Friday, July 18, 2008

Spinning Wheel Cozy

Yesterday was an all-time low in dealing with two year old tantrums. The whole day absolutely sucked from the time we got up until we threw the Youngest into his bed in disgust that night. Someone please tell me they grow out of this?

He was quite funny today though. We went into a used sports equipment shop and bought a bike for the Eldest. Well. The Youngest wasn't going to stand for his big brother getting one and not him, by golly. He marched himself over to the men's mountain bikes (the costly ones) and tried to get on one. He stood right there in the middle of the store and demanded one. It was a hoot. He already has a fisher-price bike, but try telling anything to an independent two year old. They don't reason well at that age.

Anyway, by the end of the day (yesterday) I was too frazzled to knit or do much that required thought. But I desperately needed something different to keep me occupied and I found it.

I made a Spinning Wheel Cozy! A few years ago when I was heavy into sewing handbags and totes, a friend gave me some beautiful upholstery fabric and that's what I used for the cozy.
The new Spinning Wheel Cozy!

I googled up a basic tea cozy pattern and sorta used it. I took careful measurements of the wheel and started cutting fabric. Most of those measurements went out the window of course. It started looking way too huge. So I pinned and cut, and then pinned and cut again before I started sewing. There is no lining, but it is hemmed. I left the hem a little long so that I can tuck the fabric up under the wheel.

Why did I make one? You try having a wheel sit on the floor in plain site of a very precocious 2 year old brat and a 10 month old puppy. It'd be destroyed in no time. By covering it, it's "out of site, out of mind." It kinda blends in with the wall color I have in my dining room/office. No one has even looked at it twice since it's been covered. Yeah!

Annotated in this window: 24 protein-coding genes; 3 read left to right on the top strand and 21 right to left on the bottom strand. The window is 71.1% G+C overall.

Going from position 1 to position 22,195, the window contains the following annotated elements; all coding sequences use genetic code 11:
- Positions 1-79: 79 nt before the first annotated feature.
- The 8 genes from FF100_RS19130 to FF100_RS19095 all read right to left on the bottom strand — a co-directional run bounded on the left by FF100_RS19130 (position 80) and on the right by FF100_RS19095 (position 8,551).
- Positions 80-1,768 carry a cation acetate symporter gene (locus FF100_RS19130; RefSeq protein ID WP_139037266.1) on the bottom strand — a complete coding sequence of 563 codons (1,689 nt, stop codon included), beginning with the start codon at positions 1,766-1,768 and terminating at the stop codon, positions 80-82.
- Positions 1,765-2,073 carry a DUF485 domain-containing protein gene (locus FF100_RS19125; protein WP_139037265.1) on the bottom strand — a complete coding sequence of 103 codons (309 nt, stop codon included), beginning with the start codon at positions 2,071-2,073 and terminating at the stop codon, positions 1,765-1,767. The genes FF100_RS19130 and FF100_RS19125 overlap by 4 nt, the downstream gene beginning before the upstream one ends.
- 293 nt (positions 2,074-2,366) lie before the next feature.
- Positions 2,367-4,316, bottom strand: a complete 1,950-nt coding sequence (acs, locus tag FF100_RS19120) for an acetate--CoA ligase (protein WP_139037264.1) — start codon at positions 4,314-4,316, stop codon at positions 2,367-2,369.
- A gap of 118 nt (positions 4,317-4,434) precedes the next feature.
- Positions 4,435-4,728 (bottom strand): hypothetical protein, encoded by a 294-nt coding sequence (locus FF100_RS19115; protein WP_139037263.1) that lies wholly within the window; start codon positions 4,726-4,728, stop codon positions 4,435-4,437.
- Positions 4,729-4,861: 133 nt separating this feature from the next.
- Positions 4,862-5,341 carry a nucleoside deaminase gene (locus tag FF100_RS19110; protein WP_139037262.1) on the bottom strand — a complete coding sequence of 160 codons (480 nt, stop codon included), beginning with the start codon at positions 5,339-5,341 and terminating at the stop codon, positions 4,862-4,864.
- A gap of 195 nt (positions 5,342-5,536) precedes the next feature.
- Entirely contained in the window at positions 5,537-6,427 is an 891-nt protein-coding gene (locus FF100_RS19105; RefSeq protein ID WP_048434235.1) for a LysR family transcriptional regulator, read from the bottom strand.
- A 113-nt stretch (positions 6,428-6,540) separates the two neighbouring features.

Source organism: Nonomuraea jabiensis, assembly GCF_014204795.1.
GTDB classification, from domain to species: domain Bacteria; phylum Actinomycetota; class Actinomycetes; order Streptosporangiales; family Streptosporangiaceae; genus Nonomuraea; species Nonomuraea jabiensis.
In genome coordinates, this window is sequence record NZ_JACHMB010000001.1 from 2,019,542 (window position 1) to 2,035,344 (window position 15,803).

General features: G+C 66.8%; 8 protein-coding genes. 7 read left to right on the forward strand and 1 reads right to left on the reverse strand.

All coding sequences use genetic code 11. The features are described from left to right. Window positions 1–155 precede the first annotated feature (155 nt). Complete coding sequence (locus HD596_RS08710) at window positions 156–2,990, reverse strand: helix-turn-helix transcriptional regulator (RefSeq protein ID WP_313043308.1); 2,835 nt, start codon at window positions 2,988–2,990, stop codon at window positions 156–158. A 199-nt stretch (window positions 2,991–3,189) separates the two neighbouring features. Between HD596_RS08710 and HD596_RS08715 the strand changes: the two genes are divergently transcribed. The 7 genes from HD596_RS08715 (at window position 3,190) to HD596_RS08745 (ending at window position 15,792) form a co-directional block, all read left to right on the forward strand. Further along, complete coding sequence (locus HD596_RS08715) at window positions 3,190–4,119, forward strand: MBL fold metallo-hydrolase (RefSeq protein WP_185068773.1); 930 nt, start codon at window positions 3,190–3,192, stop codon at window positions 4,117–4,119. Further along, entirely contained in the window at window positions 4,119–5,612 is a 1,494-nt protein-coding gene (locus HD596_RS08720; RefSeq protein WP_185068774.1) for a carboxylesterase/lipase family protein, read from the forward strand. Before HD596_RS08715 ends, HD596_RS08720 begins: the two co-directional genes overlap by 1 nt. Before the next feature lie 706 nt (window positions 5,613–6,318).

Have a great weekend!

Thursday, July 17, 2008

Samples and techniques

Yesterday I showed you a pic of the "Lemon Sherbert Swirl" colorway. I spun it up (approx. fingering wt.) a tiny sample of it and this is how it turned out:
Click for detail

Much prettier than I expected. I like it anyway. The problem is, I never wear yellow. Makes me look sickly and washed out. I'm pale as pale can get, glaringly white even, so I don't know if this colorway is for me, but it was a dream to spin.

A fun thing happened yesterday. I taught myself a fun artyarn spinning technique. Most of my yarn has been "artyarn", albeit unintentionally. This time, I did it on purpose.

The technique came from the latest issue of Spinoff magazine. It's a core yarn. The technique is a bit tricky. You have to spin your wheel counterclockwise and use a handspindle that is spun clockwise. Your core yarn is on the spindle and your singles are on a bobbin on a lazy kate. You ply them together then stop and push the singles up on the core. You are not twisting the two together, but wrapping the singles around the core. It's a juggling game at first, but turns out very neat:

Click to enlarge for detail
I do have to warn you though. It eats up your singles like you wouldn't believe.

The tiny bit you see there is all I have, just a few yards. I have no clue what I'll ever do with it, but it's an interesting technique to learn anyway. The first thing my husband said when he saw it was "It'd make great dreadlocks!"

Wednesday, July 16, 2008

Mixed Bag

Today is kind of a mixed bag posting. I've got several things going on that I want to share with you:

Got a couple of new roving colorways for you:

The dark on is "Midnight in the Garden". A blend of wool and mohair that has all the colors of an English garden swirled with black for depth. I've got 2 oz. of it. I'm hoping to get my etsy store up and going and this will be up for sale on it. I'll let you know as soon as I get my act together.

The second is "Lemon Sherbert Swirl". It's strictly wool, no mohair. It's mainly a very light yellow with swirls of turquoise, orange and small hints of pink. The one you see is the only one completed so far. Do you like it? Should I do more? I may just spin this one to see how it might look spun up.

Knitting WIPs:

Baltic Sea Stole:

Not coming along as fast as I'd like thanks to only being able to work on this late at night. I messed up with the bead diagram that I have, so I changed it to echo some of the waves in the shawl. I like it just as well as the original diagram. The diagram was obtained through a nice Ravelry person.

Anthropologie Capelet: